Momentum increased for progressive art exhibitions, and further dissatisfaction with the National Academy erupted at its 82nd annual exhibition. Henri accused fellow jurors of biased and unfair procedures, and walked off the jury, withdrew two of his three entries, and took his dispute to the press.[3] Out of frustration, he selected and organized an 1908 exhibition at Macbeth Galleries with the group that became known as The Eight. The effort capitalized on the immense publicity Henri's rupture with the National Academy generated.

The show opened February 3, 1908, and proved a media sensation and financial success. It subsequently toured Philadelphia, Chicago, Toledo, Detroit, Indianapolis, Cincinnati, Pittsburgh, Bridgeport, and Newark, engendering critical debate while introducing the work of Henri, Sloan, Glackens, Luks, Shinn, Lawson, Prendergast, and Davies to a national audience.

Henri, John Sloan, Walt Kuhn, and Arthur B. Davies, made the 1910 Exhibition of Independent Artists a far greater undertaking. Others involved with the show included Jerome Myers, Guy Pene du Bois, and Rockwell Kent. With a no-jury, no-prize system, works were hung alphabetically to encourage an egalitarian approach. The exhibition was modeled after the Salon des Independants held by independent French artists.

The 1910 show ran from April 1 to April 17, at a building on West 35th Street in New York City. Almost five hundred works by more than one hundred artists were presented. Hordes of people thronged the exhibition during its run; a crowd surpassing two thousand attended the opening alone. Though it received much media attention, the views were varied and conflicting, and sales were few.[4]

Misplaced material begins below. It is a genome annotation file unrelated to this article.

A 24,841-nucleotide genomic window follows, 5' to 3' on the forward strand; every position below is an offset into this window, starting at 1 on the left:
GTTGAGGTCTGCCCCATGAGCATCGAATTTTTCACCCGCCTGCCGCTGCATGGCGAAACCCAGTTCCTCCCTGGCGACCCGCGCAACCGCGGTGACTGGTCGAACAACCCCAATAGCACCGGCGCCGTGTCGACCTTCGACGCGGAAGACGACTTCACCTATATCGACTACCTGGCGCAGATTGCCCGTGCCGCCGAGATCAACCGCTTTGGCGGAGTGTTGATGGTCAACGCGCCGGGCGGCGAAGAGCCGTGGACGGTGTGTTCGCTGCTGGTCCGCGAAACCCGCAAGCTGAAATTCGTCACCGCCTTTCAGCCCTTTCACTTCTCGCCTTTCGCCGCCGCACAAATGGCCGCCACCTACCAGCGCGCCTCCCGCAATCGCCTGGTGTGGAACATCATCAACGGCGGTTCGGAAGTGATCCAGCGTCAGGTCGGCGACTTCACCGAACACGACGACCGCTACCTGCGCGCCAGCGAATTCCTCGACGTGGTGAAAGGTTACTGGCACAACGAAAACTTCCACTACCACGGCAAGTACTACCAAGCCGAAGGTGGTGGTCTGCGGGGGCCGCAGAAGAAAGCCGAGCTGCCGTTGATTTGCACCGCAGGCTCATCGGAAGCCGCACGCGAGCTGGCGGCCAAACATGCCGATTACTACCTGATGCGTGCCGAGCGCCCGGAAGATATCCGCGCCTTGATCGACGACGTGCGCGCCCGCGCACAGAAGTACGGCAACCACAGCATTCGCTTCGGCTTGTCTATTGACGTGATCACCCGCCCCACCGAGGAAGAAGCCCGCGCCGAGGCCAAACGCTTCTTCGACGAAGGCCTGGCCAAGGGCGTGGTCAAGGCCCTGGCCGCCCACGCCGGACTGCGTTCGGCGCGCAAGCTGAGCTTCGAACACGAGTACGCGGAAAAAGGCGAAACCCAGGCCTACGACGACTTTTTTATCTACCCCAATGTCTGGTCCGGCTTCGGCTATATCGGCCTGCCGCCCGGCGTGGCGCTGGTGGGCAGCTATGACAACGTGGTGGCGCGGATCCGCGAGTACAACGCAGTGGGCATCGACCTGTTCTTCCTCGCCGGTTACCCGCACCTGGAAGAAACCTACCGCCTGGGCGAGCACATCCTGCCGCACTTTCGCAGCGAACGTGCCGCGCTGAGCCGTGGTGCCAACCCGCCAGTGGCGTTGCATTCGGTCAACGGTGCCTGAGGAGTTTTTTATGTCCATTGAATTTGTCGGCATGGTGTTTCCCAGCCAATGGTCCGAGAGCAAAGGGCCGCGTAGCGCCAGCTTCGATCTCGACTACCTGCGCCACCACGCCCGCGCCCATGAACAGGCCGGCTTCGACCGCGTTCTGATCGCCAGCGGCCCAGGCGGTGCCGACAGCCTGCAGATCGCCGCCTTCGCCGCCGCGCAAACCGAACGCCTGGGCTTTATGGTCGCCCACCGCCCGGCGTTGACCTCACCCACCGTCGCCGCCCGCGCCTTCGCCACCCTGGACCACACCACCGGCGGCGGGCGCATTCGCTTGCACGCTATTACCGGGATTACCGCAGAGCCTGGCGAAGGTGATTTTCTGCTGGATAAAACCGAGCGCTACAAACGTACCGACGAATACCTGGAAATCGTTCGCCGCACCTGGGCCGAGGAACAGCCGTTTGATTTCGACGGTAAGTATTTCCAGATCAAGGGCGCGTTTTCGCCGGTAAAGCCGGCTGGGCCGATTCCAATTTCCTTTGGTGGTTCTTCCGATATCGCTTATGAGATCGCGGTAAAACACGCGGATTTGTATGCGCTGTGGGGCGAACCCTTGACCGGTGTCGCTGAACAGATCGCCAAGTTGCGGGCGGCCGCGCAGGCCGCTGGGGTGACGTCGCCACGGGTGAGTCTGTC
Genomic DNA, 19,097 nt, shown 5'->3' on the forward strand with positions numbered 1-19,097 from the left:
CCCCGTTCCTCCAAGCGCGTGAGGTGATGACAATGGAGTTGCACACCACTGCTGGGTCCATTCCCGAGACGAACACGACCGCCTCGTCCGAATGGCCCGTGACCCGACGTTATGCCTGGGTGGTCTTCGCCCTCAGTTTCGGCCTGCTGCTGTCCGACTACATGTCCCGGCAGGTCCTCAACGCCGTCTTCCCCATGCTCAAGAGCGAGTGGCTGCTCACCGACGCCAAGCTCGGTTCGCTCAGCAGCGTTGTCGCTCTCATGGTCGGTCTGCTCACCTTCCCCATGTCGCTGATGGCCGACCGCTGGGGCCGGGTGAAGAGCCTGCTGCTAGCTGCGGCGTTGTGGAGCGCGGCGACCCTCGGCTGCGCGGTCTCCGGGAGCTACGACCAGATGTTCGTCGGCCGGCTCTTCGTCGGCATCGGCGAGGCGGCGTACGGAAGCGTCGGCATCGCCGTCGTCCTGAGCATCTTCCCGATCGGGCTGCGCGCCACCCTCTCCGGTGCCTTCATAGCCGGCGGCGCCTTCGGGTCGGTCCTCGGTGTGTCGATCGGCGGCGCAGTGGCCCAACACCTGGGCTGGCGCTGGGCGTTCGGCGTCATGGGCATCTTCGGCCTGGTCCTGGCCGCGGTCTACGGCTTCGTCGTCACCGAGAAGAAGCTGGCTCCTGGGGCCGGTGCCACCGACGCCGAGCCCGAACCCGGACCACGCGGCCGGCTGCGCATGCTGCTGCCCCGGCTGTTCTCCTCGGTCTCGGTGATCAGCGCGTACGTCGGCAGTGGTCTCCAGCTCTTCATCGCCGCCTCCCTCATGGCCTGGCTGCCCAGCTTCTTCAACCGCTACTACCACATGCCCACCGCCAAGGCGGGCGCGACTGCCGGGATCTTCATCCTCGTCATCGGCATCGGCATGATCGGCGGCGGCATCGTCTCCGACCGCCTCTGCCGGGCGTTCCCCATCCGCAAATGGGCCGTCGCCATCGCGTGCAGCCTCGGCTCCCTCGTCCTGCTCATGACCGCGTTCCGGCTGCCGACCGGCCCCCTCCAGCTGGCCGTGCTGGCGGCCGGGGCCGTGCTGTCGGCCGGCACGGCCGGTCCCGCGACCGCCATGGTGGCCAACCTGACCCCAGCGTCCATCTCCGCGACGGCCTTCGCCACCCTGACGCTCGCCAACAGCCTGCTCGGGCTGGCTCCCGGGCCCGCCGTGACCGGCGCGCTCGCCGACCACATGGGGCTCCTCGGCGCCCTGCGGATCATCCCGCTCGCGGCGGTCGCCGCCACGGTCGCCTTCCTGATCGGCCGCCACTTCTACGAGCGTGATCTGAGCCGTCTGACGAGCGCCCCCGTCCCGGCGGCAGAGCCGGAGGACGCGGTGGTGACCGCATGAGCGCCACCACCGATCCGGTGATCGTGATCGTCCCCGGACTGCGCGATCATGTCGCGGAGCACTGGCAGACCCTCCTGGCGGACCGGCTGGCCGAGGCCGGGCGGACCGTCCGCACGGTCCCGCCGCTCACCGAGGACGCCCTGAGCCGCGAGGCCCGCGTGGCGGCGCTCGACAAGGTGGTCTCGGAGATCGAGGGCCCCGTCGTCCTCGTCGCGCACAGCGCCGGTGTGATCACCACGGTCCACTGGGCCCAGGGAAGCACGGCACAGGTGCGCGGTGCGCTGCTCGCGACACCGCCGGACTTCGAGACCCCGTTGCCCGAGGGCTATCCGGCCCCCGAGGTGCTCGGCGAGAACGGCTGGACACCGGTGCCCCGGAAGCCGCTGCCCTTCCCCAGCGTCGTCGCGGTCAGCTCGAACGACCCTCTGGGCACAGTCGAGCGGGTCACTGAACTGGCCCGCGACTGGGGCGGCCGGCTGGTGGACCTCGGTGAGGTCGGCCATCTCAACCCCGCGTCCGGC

After this extravaganza, Henri attempted to realize his original notion of smaller, democratic, no-jury, no-prize exhibitions. In 1911, he began a series of exhibitions that continued for eight years. The first was held at New York's MacDowell Club (named for American composer Edward MacDowell). The exhibitions were conceived on a smaller scale, with a changing roster of artists selected by rotating representatives, providing a relatively open forum. Many progressive independents were included in these exhibitions over the course of the next eight years.

However, a single independent art exhibition would have the greatest impact on the history of American art. It was an ambitious proposition that expanded the 1910 Independent Exhibition's concept to an international level. The Armory Show was organized by the Association of American Painters and Sculptors, led by association president Arthur B. Davies, and secretary Walt Kuhn, but involved little participation on Henri's part. The show ran in New York City from February 17 through March 15, 1913. It toured Chicago and Boston and was seen by well over a quarter of a million people at all three venues.[5]